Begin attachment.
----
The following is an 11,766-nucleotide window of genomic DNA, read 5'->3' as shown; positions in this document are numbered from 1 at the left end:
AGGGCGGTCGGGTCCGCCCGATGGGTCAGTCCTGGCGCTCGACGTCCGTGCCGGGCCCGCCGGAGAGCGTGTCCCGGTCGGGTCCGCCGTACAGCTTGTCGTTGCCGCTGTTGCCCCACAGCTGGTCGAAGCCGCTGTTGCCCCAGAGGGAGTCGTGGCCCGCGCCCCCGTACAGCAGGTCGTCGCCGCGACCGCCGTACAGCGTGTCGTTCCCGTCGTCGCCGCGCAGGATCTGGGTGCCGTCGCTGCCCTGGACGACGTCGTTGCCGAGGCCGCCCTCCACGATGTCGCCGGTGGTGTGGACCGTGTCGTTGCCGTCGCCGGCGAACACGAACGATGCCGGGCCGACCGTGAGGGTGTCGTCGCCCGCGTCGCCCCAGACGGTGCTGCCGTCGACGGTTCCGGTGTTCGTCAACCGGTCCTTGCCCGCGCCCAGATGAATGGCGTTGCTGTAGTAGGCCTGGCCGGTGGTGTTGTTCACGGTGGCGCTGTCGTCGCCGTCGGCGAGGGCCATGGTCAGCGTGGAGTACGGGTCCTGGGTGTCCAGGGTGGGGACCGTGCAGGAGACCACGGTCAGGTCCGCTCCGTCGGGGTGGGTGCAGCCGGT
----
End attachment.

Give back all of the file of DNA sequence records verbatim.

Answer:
The following is an 11,766-nucleotide window of genomic DNA, read 5'->3' as shown; positions in this document are numbered from 1 at the left end:
AGGGCGGTCGGGTCCGCCCGATGGGTCAGTCCTGGCGCTCGACGTCCGTGCCGGGCCCGCCGGAGAGCGTGTCCCGGTCGGGTCCGCCGTACAGCTTGTCGTTGCCGCTGTTGCCCCACAGCTGGTCGAAGCCGCTGTTGCCCCAGAGGGAGTCGTGGCCCGCGCCCCCGTACAGCAGGTCGTCGCCGCGACCGCCGTACAGCGTGTCGTTCCCGTCGTCGCCGCGCAGGATCTGGGTGCCGTCGCTGCCCTGGACGACGTCGTTGCCGAGGCCGCCCTCCACGATGTCGCCGGTGGTGTGGACCGTGTCGTTGCCGTCGCCGGCGAACACGAACGATGCCGGGCCGACCGTGAGGGTGTCGTCGCCCGCGTCGCCCCAGACGGTGCTGCCGTCGACGGTTCCGGTGTTCGTCAACCGGTCCTTGCCCGCGCCCAGATGAATGGCGTTGCTGTAGTAGGCCTGGCCGGTGGTGTTGTTCACGGTGGCGCTGTCGTCGCCGTCGGCGAGGGCCATGGTCAGCGTGGAGTACGGGTCCTGGGTGTCCAGGGTGGGGACCGTGCAGGAGACCACGGTCAGGTCCGCTCCGTCGGGGTGGGTGCAGCCGGT